Tuesday, September 27, 2011

Your Friend Deserves Better

This is a guest post from Sparky, of Spark in Darkness.  Many of you are  familiar with him from Livejournal, as well as from his insightful and often hilarious commentary here. Each Tuesday, Womanist Musings will be featuring a post from Sparky.

Ok some things hang around far too long. They're not only wearing out their welcome, but they're lurching around, rotting, smelling like an extra on The Walking Dead.

And most certainly one of them is that old, stinking excuse “I have X friends” (or cousins, or co-workers or employees or someone who once passed you in the street) and it's related zombies “My friend said X”.

Apart from anything else, it's useless. I'm always amazed when one marginalised person says “hell no” and then some privileged person turns round and says “but my friend says...”. Why? Why does your reported friend overrule the marginalised person in front of you saying it's not ok? Sometimes even multiple marginalised people are supposed to bow to this. Does your friend have the grand imperial veto or something? Supreme Godfather of the Gay Agenda? International President of all Black People? Supreme Dictator of Translandia?

Shockingly enough, even if your friend did say that (and more on that later), marginalised people do not have the same experiences, the same triggers, the same hurts, the same tolerances, the same minds. Your friend's lack of triggers, lack of offence, lack of hurt do not invalidate the hurt in front of you. This is especially true when I see such wonderfully ridiculous things as quoting a Lesbian friend over a Trans person's offence, or a South Asian friend over a Black person's hurt.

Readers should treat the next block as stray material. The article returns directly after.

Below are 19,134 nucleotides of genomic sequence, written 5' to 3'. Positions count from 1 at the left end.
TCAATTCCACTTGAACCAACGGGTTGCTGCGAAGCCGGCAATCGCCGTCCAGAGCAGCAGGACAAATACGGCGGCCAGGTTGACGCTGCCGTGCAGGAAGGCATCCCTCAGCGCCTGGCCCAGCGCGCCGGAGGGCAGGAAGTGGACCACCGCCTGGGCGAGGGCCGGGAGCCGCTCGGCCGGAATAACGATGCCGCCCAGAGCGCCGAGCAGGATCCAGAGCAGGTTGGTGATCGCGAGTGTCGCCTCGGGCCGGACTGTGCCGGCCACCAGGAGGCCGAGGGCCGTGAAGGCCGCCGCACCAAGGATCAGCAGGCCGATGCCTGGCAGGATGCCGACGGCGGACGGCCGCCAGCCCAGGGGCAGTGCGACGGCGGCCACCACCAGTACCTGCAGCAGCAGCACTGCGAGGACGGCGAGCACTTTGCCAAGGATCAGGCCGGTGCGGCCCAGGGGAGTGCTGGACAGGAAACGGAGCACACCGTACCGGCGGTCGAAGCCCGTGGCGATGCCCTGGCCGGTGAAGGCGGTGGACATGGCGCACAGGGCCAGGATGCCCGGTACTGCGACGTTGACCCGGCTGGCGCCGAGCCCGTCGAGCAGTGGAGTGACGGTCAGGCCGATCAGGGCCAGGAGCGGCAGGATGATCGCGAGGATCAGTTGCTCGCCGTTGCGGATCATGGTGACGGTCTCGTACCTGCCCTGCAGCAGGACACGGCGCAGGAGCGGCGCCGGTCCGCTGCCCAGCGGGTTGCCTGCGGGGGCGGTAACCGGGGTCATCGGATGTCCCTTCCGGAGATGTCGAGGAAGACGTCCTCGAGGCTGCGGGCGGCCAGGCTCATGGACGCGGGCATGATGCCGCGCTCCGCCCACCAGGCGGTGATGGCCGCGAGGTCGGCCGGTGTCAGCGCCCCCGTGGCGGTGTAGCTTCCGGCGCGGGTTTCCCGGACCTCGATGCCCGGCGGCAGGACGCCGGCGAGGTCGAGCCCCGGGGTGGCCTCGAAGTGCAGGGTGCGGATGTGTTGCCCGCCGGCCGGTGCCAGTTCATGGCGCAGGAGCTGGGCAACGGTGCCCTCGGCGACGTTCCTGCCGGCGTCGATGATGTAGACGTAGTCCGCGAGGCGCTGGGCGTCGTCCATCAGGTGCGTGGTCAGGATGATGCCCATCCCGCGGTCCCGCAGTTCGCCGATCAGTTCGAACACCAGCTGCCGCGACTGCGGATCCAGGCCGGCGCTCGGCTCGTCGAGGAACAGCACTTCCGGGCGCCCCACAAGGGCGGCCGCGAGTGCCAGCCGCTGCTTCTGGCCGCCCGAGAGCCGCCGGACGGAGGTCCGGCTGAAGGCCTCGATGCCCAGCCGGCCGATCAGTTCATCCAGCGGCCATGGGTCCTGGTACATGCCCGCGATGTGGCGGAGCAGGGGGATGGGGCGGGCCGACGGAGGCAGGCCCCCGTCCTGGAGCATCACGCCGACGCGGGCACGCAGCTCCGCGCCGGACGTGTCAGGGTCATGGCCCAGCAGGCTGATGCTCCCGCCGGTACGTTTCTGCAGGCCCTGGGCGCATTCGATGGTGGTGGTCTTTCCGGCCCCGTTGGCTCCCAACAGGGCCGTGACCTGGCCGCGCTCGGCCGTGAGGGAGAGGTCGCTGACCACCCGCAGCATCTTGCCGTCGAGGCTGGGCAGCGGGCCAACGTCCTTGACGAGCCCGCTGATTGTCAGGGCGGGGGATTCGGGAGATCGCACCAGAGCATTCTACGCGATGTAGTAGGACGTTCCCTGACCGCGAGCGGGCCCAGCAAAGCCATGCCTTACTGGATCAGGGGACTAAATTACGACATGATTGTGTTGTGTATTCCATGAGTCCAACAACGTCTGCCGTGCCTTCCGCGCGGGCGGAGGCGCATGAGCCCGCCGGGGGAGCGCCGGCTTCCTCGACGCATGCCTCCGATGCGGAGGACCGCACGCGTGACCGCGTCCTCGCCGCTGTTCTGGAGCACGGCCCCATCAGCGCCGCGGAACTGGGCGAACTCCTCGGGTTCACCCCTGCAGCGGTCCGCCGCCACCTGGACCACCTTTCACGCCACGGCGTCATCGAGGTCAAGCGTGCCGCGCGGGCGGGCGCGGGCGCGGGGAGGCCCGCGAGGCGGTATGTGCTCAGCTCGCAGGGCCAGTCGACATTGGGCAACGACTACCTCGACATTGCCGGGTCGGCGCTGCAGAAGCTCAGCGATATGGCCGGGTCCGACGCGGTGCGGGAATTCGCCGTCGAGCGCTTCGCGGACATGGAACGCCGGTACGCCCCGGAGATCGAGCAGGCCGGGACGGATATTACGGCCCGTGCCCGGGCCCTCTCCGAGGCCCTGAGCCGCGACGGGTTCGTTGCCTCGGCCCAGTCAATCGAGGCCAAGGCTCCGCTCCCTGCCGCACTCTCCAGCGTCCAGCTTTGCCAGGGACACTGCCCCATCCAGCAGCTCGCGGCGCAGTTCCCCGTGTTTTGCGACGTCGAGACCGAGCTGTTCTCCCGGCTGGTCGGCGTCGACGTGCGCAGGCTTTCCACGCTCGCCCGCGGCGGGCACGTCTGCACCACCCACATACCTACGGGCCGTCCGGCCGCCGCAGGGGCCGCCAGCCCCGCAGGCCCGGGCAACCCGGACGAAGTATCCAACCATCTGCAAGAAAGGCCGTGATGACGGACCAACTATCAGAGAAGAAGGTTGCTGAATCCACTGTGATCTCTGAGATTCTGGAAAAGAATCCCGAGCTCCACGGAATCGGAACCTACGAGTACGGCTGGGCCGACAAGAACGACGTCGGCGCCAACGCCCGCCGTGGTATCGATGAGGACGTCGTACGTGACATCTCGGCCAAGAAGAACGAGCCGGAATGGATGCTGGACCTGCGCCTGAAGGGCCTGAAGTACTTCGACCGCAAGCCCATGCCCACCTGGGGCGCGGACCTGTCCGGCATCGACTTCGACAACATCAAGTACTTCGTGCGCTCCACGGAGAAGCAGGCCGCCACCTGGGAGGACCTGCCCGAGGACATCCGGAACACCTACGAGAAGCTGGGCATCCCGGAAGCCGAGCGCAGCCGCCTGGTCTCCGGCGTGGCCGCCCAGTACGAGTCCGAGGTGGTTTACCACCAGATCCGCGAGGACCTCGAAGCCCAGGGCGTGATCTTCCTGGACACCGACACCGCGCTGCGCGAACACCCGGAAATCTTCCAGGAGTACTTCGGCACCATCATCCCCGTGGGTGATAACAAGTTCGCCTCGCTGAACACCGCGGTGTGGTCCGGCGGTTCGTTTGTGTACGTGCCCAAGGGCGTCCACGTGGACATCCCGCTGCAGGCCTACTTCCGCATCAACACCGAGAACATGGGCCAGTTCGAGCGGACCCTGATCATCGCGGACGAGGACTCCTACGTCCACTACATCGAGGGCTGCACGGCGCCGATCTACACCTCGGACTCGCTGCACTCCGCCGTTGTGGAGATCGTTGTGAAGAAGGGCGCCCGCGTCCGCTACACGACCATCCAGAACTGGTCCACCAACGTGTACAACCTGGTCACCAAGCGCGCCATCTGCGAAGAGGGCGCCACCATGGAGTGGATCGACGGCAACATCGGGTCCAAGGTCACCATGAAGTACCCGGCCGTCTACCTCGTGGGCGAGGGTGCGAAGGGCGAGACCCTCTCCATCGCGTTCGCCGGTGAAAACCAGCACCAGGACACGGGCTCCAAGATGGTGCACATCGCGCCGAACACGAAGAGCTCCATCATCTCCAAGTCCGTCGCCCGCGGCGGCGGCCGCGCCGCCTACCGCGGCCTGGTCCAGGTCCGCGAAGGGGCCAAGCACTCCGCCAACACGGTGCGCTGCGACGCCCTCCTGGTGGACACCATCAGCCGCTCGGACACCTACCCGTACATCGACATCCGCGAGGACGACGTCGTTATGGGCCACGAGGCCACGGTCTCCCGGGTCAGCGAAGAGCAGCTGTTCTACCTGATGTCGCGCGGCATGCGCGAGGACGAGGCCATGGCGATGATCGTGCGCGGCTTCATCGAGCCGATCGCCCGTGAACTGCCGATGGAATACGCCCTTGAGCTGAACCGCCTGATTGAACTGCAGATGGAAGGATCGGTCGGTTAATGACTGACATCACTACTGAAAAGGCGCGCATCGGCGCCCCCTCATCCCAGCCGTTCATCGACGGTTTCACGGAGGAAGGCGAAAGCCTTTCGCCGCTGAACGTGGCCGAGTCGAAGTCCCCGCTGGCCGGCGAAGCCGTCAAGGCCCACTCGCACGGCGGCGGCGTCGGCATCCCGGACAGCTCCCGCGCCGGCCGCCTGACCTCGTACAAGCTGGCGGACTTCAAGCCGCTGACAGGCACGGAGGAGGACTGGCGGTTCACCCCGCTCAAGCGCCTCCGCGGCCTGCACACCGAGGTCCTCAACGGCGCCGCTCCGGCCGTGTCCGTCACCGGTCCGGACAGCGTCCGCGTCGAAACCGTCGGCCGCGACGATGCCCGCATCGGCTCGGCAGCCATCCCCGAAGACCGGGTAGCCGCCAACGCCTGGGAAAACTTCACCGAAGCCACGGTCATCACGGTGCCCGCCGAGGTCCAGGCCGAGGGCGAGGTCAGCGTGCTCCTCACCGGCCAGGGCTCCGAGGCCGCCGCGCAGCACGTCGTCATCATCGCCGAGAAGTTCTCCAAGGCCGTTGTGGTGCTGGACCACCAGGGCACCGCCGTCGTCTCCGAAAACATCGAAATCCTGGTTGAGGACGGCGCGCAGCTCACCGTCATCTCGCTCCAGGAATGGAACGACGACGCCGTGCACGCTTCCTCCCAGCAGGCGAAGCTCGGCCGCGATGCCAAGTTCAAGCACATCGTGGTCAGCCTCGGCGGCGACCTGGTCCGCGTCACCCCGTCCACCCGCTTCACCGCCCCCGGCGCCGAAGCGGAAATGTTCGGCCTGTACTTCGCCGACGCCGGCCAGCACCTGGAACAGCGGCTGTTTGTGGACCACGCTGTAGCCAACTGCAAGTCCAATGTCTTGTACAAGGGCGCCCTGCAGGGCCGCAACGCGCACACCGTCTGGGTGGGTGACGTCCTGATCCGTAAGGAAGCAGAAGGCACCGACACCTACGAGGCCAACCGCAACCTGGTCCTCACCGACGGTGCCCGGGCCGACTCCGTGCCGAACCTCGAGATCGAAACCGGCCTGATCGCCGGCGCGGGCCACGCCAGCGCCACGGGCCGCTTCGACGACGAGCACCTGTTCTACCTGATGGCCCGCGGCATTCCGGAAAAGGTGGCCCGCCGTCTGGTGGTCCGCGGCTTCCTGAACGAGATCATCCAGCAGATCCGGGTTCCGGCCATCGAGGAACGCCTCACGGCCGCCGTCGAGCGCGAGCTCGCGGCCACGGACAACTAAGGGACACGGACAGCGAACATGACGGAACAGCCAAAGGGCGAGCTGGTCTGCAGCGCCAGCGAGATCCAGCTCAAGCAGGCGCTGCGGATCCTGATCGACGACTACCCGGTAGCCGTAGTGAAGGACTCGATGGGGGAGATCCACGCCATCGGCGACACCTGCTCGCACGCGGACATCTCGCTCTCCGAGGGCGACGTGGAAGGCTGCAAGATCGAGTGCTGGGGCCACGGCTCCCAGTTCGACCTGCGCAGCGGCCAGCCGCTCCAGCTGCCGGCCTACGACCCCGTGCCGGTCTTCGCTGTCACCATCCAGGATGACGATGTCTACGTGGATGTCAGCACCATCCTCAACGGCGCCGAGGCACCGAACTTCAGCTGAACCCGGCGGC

It's also highly disrespectful. I cannot imagine how using your friends like that – as a tool? As a pass? As a get out of prejudice free card? That's so dehumanising – you're using your absent friend as a weapon, a rhetorical flourish... yeah, that wouldn't impress me.

And I'm not even sure how reliable such testimony is. Firstly because, yeah, I'm going to be honest, the minute someone invokes their minority friends I tend to doubt the existence of said friends. Especially since some of these people must have a whole stable of minorities to invoke in times of privileged screw up. I swear, Dora, the black, trans, poor, disabled, jewish lesbian must have sooo many friends, she must be invited to all the best parties (to hang around in the corner until the conversation piece is needed anyway).

But secondly, I doubt it because without context knowledge or full disclosure there's no way if the (often conveniently edited and slanted) reports of what other people say actually reflect their opinion on the issue at hand. Hey, I'm a lawyer, I have no love for hearsay because it's so unreliable and so dubiously abused.

And y'know what? If my friend turns to me and says “was I homophobic?” then I'll probably lie. Or sugar coat. Or avoid. Or change the subject. Because, amazingly enough, those conversations are awkward, triggering, painful, no fun and generally something to avoid like door to door salesmen. Does anyone like arguing with their friends? Does anyone enjoy calling their friends out or slapping them upside the head? Even with the closetest and most trustworthy of friends you feel comfortable with are still not going to make for an easy and fun conversation – and, let's face it, a lot of us have a circle of people who call us friends that we're not alll that friendly with (especially with the thrice becursed GBF trope that has caused women who don't even know my name to decide I'm their bestest friends evaaaah!) 

I'm the last person my friends should invoke as an expert on how much they're not a homophobe because if they were I probably wouldn't have given them an honest answer at least not entirely. Frankly, my most usual response to when they've given me grey hairs is to leave the room.

So when people say “but my gay friend says” (or any marginalised friend for that matter) I tend to think that there's some poor fool who spends a lot of time biting their tongue, cringing inside and trying to find a way to change the subject or head for the hills. And the more they invoke their friends to cover up some privilege the more I feel sorry for this hypothetical (and possibly mythical) friend.

Can we just stop this? It's disrespectful, unhelpful and ugly. And, frankly, I think we've all reached a point where the minute someone invokes a “friend” we think the whole “discussion” is over. It's like the new Godwin.